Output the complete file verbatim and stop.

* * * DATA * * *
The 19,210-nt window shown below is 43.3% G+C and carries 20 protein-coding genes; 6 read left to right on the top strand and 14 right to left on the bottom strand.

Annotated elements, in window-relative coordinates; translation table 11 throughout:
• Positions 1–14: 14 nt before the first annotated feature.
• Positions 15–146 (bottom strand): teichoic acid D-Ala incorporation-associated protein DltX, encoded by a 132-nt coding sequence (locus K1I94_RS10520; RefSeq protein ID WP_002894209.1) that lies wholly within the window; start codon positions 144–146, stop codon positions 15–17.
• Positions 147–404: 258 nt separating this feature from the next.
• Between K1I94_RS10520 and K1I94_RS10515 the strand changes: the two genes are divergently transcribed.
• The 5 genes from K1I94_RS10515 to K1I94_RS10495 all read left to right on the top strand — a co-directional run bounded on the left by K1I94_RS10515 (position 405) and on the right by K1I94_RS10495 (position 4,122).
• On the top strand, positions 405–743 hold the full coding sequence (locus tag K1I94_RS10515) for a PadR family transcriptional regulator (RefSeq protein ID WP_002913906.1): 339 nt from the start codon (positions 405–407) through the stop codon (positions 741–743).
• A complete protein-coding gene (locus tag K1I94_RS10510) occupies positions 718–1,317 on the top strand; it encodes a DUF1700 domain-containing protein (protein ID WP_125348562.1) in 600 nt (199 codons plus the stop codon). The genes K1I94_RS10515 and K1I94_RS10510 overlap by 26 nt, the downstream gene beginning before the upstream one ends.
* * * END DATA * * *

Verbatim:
The 19,210-nt window shown below is 43.3% G+C and carries 20 protein-coding genes; 6 read left to right on the top strand and 14 right to left on the bottom strand.

Annotated elements, in window-relative coordinates; translation table 11 throughout:
• Positions 1–14: 14 nt before the first annotated feature.
• Positions 15–146 (bottom strand): teichoic acid D-Ala incorporation-associated protein DltX, encoded by a 132-nt coding sequence (locus K1I94_RS10520; RefSeq protein ID WP_002894209.1) that lies wholly within the window; start codon positions 144–146, stop codon positions 15–17.
• Positions 147–404: 258 nt separating this feature from the next.
• Between K1I94_RS10520 and K1I94_RS10515 the strand changes: the two genes are divergently transcribed.
• The 5 genes from K1I94_RS10515 to K1I94_RS10495 all read left to right on the top strand — a co-directional run bounded on the left by K1I94_RS10515 (position 405) and on the right by K1I94_RS10495 (position 4,122).
• On the top strand, positions 405–743 hold the full coding sequence (locus tag K1I94_RS10515) for a PadR family transcriptional regulator (RefSeq protein ID WP_002913906.1): 339 nt from the start codon (positions 405–407) through the stop codon (positions 741–743).
• A complete protein-coding gene (locus tag K1I94_RS10510) occupies positions 718–1,317 on the top strand; it encodes a DUF1700 domain-containing protein (protein ID WP_125348562.1) in 600 nt (199 codons plus the stop codon). The genes K1I94_RS10515 and K1I94_RS10510 overlap by 26 nt, the downstream gene beginning before the upstream one ends.